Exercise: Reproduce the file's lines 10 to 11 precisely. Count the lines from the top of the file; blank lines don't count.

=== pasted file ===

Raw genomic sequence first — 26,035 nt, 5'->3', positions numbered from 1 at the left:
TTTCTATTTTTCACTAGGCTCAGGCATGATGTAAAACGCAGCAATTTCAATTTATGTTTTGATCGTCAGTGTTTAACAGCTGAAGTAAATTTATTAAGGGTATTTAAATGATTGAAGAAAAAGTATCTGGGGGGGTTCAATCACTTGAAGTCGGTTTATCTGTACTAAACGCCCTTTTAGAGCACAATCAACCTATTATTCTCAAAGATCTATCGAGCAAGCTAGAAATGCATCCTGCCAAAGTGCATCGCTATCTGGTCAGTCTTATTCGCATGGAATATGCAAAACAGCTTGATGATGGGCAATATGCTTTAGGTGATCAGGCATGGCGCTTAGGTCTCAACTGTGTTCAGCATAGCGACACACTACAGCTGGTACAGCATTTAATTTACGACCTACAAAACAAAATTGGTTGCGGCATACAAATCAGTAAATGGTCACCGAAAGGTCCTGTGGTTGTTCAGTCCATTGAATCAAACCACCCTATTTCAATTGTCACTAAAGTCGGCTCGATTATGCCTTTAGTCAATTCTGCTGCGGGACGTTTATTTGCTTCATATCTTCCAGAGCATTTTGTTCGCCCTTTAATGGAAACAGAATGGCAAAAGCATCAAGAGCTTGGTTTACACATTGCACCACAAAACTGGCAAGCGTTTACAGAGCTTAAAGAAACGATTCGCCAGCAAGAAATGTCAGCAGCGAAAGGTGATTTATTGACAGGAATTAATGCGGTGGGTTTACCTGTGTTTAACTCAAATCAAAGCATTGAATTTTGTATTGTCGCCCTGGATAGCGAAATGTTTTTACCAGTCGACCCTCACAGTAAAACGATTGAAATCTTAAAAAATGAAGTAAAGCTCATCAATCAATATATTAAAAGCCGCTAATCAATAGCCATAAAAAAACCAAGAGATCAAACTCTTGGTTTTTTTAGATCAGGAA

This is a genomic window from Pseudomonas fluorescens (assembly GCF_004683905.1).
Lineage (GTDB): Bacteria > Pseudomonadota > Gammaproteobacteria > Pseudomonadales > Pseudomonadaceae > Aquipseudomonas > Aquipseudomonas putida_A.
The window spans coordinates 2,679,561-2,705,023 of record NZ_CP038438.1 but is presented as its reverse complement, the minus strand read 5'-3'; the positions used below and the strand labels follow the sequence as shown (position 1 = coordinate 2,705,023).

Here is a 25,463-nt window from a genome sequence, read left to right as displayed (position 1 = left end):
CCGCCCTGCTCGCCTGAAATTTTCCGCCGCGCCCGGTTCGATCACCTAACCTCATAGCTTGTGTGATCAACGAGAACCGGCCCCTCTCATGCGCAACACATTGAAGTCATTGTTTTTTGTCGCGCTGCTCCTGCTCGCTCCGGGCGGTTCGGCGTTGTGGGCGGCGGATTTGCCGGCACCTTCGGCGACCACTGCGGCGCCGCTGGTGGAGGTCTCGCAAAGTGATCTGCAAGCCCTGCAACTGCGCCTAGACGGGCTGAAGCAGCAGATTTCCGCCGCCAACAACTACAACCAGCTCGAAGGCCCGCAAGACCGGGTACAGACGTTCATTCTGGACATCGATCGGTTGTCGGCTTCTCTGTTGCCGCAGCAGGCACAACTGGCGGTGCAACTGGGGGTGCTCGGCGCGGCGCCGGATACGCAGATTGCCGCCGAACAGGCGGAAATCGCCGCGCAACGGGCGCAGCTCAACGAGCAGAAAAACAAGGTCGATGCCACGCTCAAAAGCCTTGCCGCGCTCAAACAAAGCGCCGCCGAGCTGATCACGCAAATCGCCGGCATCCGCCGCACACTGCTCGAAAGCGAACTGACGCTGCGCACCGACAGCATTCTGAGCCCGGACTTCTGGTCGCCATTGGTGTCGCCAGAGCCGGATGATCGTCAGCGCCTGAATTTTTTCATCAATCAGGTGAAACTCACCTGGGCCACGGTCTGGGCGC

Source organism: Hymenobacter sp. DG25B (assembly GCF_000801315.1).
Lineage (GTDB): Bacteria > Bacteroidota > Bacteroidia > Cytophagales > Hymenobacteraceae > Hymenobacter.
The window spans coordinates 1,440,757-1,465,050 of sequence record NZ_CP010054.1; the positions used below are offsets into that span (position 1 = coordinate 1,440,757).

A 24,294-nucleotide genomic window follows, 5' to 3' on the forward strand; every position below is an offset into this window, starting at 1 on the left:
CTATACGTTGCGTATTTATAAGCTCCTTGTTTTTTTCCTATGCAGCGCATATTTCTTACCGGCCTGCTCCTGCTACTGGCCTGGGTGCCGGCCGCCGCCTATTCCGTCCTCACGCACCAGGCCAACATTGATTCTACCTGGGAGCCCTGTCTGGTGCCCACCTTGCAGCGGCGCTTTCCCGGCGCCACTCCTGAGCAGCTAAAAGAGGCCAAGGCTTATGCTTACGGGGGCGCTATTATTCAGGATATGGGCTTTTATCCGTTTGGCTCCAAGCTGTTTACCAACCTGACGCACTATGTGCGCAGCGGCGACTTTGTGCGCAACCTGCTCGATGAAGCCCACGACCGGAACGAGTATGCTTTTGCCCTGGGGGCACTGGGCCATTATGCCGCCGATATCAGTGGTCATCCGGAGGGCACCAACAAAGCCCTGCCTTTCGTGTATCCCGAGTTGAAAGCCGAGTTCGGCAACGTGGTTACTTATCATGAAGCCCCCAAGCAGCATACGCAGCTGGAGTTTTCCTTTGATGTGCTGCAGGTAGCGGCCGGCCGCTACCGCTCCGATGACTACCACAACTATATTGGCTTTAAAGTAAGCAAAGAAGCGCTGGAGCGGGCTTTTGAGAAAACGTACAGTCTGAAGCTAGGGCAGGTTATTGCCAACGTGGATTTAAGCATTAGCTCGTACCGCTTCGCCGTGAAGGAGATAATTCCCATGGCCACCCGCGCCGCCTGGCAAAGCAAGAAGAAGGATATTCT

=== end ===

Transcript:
The window spans coordinates 1,440,757-1,465,050 of sequence record NZ_CP010054.1; the positions used below are offsets into that span (position 1 = coordinate 1,440,757).

A 24,294-nucleotide genomic window follows, 5' to 3' on the forward strand; every position below is an offset into this window, starting at 1 on the left: